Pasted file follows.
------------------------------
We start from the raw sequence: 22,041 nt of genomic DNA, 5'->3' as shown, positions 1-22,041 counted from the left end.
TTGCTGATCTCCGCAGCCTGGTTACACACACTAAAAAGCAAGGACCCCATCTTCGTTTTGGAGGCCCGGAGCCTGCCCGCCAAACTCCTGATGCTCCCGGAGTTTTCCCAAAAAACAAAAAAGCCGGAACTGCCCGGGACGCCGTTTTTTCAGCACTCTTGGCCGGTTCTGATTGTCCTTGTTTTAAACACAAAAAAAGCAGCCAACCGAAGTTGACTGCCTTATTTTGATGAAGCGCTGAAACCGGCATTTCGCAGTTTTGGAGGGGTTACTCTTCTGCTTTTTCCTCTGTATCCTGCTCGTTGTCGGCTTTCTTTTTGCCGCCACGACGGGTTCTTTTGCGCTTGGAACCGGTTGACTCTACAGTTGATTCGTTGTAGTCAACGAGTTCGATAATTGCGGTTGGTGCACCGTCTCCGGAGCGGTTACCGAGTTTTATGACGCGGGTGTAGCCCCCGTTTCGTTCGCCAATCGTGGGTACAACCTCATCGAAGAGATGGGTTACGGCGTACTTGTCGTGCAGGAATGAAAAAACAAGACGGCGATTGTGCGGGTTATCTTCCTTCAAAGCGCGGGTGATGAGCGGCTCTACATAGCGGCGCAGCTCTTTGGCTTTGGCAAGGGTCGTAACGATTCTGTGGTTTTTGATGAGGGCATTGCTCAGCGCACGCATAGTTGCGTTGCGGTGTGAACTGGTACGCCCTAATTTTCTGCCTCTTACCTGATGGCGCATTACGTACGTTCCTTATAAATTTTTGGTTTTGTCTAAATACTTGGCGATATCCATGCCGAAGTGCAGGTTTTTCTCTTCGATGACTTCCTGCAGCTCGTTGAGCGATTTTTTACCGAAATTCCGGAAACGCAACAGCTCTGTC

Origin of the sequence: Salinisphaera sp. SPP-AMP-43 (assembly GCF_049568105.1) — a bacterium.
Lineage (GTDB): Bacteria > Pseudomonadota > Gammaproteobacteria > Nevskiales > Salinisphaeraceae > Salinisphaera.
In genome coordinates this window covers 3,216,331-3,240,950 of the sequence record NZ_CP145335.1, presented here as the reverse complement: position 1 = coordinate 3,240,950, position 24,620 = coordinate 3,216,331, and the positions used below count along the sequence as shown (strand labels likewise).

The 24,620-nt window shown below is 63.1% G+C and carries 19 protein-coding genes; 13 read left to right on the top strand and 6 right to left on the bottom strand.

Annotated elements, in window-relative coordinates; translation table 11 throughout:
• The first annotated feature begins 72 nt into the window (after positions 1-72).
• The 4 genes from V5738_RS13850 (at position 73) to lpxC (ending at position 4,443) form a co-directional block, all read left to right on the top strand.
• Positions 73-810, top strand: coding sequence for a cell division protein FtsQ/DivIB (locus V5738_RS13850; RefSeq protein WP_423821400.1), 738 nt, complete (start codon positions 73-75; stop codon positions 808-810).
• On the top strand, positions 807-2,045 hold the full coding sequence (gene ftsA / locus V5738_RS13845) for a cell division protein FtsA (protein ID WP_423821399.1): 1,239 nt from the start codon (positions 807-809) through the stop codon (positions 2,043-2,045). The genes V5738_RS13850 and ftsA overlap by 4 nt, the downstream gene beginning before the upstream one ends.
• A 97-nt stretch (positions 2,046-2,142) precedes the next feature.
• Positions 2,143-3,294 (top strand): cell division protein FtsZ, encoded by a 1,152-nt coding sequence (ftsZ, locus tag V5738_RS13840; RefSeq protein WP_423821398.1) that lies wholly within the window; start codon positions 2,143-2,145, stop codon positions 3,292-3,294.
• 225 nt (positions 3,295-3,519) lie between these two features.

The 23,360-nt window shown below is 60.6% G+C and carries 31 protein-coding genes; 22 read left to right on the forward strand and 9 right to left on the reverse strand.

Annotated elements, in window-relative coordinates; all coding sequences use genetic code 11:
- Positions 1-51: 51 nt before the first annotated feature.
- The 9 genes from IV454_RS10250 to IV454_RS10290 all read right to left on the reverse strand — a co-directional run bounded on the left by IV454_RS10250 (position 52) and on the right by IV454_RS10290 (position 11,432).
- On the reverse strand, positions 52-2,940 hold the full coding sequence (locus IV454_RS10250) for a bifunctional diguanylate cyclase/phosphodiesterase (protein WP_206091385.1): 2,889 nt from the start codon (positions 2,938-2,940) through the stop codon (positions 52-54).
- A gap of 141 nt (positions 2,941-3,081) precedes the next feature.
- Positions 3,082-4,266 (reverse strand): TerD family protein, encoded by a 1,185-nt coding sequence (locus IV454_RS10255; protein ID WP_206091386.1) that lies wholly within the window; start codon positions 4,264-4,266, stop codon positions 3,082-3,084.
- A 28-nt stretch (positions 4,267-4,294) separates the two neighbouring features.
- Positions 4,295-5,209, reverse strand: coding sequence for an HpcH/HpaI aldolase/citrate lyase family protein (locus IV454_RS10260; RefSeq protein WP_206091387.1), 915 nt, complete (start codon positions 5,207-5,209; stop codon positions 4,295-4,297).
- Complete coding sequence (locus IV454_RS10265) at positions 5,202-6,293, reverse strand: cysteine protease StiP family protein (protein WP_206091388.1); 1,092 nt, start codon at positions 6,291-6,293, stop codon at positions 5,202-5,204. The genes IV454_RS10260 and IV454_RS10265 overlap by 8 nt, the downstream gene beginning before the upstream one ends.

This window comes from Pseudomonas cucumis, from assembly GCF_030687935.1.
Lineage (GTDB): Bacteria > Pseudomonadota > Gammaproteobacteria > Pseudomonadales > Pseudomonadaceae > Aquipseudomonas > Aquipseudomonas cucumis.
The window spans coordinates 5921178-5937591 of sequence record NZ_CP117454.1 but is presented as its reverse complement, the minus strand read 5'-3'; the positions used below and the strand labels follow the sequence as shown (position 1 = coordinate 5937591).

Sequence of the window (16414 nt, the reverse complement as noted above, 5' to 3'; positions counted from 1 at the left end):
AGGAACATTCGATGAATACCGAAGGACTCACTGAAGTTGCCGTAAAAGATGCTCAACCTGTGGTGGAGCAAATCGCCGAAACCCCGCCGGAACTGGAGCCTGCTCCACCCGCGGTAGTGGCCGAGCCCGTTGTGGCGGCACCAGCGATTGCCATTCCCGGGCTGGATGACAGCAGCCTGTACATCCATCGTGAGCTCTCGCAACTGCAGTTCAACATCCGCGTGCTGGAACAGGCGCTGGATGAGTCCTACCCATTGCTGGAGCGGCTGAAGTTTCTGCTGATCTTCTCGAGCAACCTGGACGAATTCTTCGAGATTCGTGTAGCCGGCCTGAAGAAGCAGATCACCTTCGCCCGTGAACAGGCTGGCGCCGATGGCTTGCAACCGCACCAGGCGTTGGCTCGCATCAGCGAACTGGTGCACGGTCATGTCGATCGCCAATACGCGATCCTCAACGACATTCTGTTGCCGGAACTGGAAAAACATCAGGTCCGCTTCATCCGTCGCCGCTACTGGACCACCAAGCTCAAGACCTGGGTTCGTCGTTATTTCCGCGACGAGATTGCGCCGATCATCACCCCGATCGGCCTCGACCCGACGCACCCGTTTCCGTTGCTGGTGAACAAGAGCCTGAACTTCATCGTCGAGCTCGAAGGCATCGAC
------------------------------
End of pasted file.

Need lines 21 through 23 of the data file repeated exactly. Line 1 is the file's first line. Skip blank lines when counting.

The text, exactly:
- Positions 3,082-4,266 (reverse strand): TerD family protein, encoded by a 1,185-nt coding sequence (locus IV454_RS10255; protein ID WP_206091386.1) that lies wholly within the window; start codon positions 4,264-4,266, stop codon positions 3,082-3,084.
- A 28-nt stretch (positions 4,267-4,294) separates the two neighbouring features.
- Positions 4,295-5,209, reverse strand: coding sequence for an HpcH/HpaI aldolase/citrate lyase family protein (locus IV454_RS10260; RefSeq protein WP_206091387.1), 915 nt, complete (start codon positions 5,207-5,209; stop codon positions 4,295-4,297).